A variant of this type of trust is an accumulation and maintenance trust, which is also termed as a grandchildren’s trust. Its use is to benefit a particular child or children who are under a specified age, when they become entitled to the income by right and frequently to the capital also.
The trust deed, at times will give the trustees certain discretionary powers permitting them to decide as to which of the beneficiaries will receive the income or capital of the trust. The trust deed generally gives clear instructions as to the trustees’ administrative powers for routinely dealing with trust property.
In our case, since, the trust deed is silent with regard to the administrative powers of the Trust the law will take its own course for proper administration of the trust. Seven years ago, Cathy took 50,000 from the trust and used it on a new kitchen and a conservatory. If the trustee becomes bankrupt or dies, or the trustee transfers assets in breach of trust then the beneficiaries have the right to claim their equitable ownership of the trust assets against the trustee’s trustee in bankruptcy in other words the individual appointed by the court who takes charge of a bankrupt person’s assets, or his personal representative on death, or the transferee of trust assets transferred in breach of trust. Two of Georgina’s grandchildren who were alive at her death, namely Estelle, now aged 21 years and Peter, now aged 23 years came to know that the Trust property was misappropriated by Cathy. Since, seven years ago Estelle and Peter were minors and also they came to know about this fraud only recently, the limitation for claiming their rights begins from the day from which they came to know about this fraud. Hence, they can proceed against Cathy’s court appointed trustee in order to recover 50,000.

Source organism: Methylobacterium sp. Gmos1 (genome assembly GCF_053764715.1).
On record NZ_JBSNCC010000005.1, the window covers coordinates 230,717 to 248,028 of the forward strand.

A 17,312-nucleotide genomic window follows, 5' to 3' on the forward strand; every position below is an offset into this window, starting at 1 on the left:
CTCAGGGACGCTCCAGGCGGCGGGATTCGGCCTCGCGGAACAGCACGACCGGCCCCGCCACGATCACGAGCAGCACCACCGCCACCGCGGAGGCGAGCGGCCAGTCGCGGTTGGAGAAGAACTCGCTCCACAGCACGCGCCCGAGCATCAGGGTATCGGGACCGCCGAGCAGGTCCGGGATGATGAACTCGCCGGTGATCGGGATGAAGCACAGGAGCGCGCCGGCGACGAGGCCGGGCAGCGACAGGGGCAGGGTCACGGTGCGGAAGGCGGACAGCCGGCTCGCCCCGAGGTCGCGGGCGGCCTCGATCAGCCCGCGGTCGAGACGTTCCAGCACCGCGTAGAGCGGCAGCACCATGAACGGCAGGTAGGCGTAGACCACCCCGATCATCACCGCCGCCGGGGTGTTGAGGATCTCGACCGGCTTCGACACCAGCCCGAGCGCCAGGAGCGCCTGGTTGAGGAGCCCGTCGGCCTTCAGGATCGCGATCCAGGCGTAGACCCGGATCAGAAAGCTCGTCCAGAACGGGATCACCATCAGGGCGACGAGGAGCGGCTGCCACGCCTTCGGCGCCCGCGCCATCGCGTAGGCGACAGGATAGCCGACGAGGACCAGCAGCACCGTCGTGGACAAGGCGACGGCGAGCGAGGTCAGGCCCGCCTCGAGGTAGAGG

In Barnes v Addy, it was held that a third party may be liable as constructive trustee if it "receives and becomes chargeable with some part of the trust property" , this is known as the first limb or knowing receipt or where they "assist with knowledge in a dishonest and fraudulent design on the part of the trustees", this is termed as the second limb or knowing assistance. which held that tracing, may provide a proprietary remedy to the plaintiff along with the personal liability of the defendant including return of property (Barnes v Addy, 1874).
The beneficiaries’ interest in the trust money binds not only Cathy but also her successors in title, including volunteers who either receive trust property or its traceable proceeds. Hence the trust amounts paid to Bob by Cathy can be fully recovered at the suit of the beneficiaries. The remedy available to Estelle and Peter is that they can move the court to transfer the Tippit shares, in which Bob had invested their trust money, and hand over the painting for value to them. Bob invested the amount of 40,000, which was given by Cathy under the pretext that she had won the amount in a lottery.
Bob added 20,000 of his money to the bank account without knowing the fraud committed by Cathy. Since he is an innocent third party his liability is limited to the amounts given to him by Cathy. In 2004 Bob withdrew 20,000 and bought a painting whose value is 5,000 at present. In respect of this painting the law will keep track of its value